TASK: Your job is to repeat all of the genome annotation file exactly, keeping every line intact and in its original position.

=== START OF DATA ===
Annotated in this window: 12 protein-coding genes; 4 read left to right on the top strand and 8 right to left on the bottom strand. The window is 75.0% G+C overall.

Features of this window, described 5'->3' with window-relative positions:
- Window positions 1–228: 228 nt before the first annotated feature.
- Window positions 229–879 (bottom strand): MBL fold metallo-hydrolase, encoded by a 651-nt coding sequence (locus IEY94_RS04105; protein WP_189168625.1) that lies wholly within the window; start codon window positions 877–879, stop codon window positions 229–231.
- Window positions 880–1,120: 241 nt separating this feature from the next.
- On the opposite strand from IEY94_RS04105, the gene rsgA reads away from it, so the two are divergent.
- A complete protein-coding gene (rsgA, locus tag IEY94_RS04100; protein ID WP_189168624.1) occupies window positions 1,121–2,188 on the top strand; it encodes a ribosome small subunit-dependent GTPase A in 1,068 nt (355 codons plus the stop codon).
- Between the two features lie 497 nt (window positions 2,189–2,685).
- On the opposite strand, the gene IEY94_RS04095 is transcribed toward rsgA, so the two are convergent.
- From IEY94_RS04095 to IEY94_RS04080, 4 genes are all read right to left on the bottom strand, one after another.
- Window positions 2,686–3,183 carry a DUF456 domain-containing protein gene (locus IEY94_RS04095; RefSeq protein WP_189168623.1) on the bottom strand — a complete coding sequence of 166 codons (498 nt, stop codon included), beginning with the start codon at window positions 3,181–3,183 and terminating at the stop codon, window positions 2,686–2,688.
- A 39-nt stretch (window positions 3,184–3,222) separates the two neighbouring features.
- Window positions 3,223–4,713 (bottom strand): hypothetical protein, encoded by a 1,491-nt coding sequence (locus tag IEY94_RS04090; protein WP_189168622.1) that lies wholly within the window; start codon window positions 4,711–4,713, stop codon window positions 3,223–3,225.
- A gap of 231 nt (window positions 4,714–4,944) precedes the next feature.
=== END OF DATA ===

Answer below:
Annotated in this window: 12 protein-coding genes; 4 read left to right on the top strand and 8 right to left on the bottom strand. The window is 75.0% G+C overall.

Features of this window, described 5'->3' with window-relative positions:
- Window positions 1–228: 228 nt before the first annotated feature.
- Window positions 229–879 (bottom strand): MBL fold metallo-hydrolase, encoded by a 651-nt coding sequence (locus IEY94_RS04105; protein WP_189168625.1) that lies wholly within the window; start codon window positions 877–879, stop codon window positions 229–231.
- Window positions 880–1,120: 241 nt separating this feature from the next.
- On the opposite strand from IEY94_RS04105, the gene rsgA reads away from it, so the two are divergent.
- A complete protein-coding gene (rsgA, locus tag IEY94_RS04100; protein ID WP_189168624.1) occupies window positions 1,121–2,188 on the top strand; it encodes a ribosome small subunit-dependent GTPase A in 1,068 nt (355 codons plus the stop codon).
- Between the two features lie 497 nt (window positions 2,189–2,685).
- On the opposite strand, the gene IEY94_RS04095 is transcribed toward rsgA, so the two are convergent.
- From IEY94_RS04095 to IEY94_RS04080, 4 genes are all read right to left on the bottom strand, one after another.
- Window positions 2,686–3,183 carry a DUF456 domain-containing protein gene (locus IEY94_RS04095; RefSeq protein WP_189168623.1) on the bottom strand — a complete coding sequence of 166 codons (498 nt, stop codon included), beginning with the start codon at window positions 3,181–3,183 and terminating at the stop codon, window positions 2,686–2,688.
- A 39-nt stretch (window positions 3,184–3,222) separates the two neighbouring features.
- Window positions 3,223–4,713 (bottom strand): hypothetical protein, encoded by a 1,491-nt coding sequence (locus tag IEY94_RS04090; protein WP_189168622.1) that lies wholly within the window; start codon window positions 4,711–4,713, stop codon window positions 3,223–3,225.
- A gap of 231 nt (window positions 4,714–4,944) precedes the next feature.